December 21, 2009:
In Iraq, the general commanding Task Force Marne (a division sized unit in northern Iraq) issued an order making it a court martial offense if an American soldier got pregnant. The soldier who did the impregnating can also be court martialed (everyone in the U.S. military has their DNA on file, so finding daddy is not a problem). Normally, getting pregnant gets the soldier sent home immediately. But now, it's a very different situation.
Three things are going on here. First, the pregnancy gets the soldier out of Iraq, or Afghanistan, without any penalty (other than having to raise the kid, a not inconsiderable cost.) Second, the pregnancy is evidence that at least two soldiers were violating the prohibition against sex in the combat zone. But there was a third cost; the army loses the services of that soldier for their remainder of their tour. It was this factor that caused the general to impose the pregnancy penalty. Too many essential troops were being lost to pregnancy. Many other commanders have quietly complained of this situation, but this is the first time a senior commander used the authority they had to do something about it.
The problem exists in Afghanistan as well, but another solution is being tried. Last year, the U.S. Army in Afghanistan removed the prohibition on sex between male and female soldiers. There are 68,000 U.S. troops in Afghanistan, and about ten percent of them are female. So far this year, about fifteen percent of these female troops have had pregnancy tests, and a few percent of the female troops have gone home because they were pregnant. Ending the prohibition was done with the understanding that the troops would exercise care, and avoid pregnancy. That has not been a hundred percent effective. If the Iraq solution proves more effective, it may end up being applied to Afghanistan as well, and other overseas areas where American troops serve on hardship (twelve month or less) tours.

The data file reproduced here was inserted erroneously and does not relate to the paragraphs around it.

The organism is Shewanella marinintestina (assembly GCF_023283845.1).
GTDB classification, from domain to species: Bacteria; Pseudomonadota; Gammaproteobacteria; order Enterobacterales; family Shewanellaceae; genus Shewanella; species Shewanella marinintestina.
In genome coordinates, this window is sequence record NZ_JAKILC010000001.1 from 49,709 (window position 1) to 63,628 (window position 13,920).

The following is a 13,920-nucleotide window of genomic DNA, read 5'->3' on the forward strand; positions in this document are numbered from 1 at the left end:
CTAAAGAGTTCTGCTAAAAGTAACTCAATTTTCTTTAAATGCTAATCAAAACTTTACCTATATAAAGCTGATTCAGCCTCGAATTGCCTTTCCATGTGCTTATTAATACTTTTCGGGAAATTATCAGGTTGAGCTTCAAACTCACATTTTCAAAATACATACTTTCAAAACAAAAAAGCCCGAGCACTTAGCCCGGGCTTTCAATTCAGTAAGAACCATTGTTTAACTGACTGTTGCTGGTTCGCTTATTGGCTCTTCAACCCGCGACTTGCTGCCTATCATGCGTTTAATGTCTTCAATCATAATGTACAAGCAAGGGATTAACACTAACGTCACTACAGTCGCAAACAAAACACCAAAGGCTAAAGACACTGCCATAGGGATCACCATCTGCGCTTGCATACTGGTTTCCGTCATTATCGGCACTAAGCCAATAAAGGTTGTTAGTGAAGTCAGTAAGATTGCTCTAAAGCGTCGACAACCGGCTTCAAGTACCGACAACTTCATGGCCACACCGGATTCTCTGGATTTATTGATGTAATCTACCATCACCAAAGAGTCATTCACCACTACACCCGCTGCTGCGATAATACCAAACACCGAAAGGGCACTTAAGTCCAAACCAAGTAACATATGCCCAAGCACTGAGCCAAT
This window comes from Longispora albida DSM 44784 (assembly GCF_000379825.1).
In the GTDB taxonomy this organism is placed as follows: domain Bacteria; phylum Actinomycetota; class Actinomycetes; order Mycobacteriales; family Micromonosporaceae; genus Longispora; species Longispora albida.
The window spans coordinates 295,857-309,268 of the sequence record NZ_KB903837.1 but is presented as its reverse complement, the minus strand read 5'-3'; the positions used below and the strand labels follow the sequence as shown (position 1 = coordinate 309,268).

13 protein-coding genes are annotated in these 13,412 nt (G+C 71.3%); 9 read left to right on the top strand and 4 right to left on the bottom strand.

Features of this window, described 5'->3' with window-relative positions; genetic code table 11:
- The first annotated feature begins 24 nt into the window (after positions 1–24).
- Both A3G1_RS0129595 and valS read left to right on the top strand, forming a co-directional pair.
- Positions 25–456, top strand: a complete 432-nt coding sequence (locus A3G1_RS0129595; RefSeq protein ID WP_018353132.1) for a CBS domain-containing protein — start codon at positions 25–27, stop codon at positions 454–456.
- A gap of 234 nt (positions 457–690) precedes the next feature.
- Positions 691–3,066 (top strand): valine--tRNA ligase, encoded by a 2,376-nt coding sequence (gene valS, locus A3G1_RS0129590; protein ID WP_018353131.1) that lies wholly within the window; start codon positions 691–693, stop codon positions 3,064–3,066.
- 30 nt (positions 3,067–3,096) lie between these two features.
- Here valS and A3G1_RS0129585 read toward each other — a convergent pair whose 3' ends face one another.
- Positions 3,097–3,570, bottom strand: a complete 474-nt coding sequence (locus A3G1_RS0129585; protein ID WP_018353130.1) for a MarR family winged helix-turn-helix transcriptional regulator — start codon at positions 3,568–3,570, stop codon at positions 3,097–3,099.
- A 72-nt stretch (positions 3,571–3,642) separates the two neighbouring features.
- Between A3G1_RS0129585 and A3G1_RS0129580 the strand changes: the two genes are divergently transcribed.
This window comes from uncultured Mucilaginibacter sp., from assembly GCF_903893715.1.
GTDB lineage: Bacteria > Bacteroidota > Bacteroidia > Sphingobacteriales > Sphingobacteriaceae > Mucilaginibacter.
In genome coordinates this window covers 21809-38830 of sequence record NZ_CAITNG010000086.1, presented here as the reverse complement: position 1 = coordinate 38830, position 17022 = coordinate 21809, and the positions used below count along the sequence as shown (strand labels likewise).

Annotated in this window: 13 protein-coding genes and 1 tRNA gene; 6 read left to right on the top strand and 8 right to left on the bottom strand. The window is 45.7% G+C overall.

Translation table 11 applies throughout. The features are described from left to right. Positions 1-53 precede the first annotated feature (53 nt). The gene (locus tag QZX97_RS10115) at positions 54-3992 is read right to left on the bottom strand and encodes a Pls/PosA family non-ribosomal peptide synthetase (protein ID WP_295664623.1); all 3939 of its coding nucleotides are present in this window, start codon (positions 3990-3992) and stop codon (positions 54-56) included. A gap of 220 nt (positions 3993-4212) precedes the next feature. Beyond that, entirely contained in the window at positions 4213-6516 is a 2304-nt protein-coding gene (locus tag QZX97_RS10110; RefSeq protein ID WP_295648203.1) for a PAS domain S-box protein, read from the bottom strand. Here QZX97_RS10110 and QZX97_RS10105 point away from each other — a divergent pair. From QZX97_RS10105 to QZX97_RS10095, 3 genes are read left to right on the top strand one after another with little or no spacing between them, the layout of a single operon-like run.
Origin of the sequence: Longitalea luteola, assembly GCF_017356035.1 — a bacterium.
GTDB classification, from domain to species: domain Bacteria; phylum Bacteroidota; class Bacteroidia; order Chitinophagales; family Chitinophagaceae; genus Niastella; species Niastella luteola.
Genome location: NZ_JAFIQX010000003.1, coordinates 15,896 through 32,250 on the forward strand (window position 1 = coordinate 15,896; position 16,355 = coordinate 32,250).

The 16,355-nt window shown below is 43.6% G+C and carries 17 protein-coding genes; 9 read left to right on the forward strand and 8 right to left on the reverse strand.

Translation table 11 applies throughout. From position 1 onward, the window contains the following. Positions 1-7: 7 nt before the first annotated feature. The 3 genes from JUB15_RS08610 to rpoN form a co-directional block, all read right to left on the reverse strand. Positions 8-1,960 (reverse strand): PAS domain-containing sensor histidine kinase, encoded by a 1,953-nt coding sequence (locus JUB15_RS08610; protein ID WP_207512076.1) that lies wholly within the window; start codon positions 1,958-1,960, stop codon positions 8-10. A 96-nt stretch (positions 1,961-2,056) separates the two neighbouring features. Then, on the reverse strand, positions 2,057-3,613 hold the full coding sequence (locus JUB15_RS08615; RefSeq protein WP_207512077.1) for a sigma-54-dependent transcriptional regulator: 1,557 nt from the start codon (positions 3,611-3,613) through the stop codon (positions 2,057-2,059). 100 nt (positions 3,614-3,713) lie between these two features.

Since the 1990s, the army has been big on clean living (or whatever you want to call it) in combat zones. No booze, no sex and not cavorting (you know what that means) with the locals. But with most of the troops in combat zones being young and single, things happened. Some couples got caught. Commanders got tired of having to punish (usually with an Article 15, which is just short of a court martial) troops for "unauthorized fornication." So now it is, if not authorized, not likely to get you punished (aside from the occasional unexpected pregnancy), at least in Afghanistan.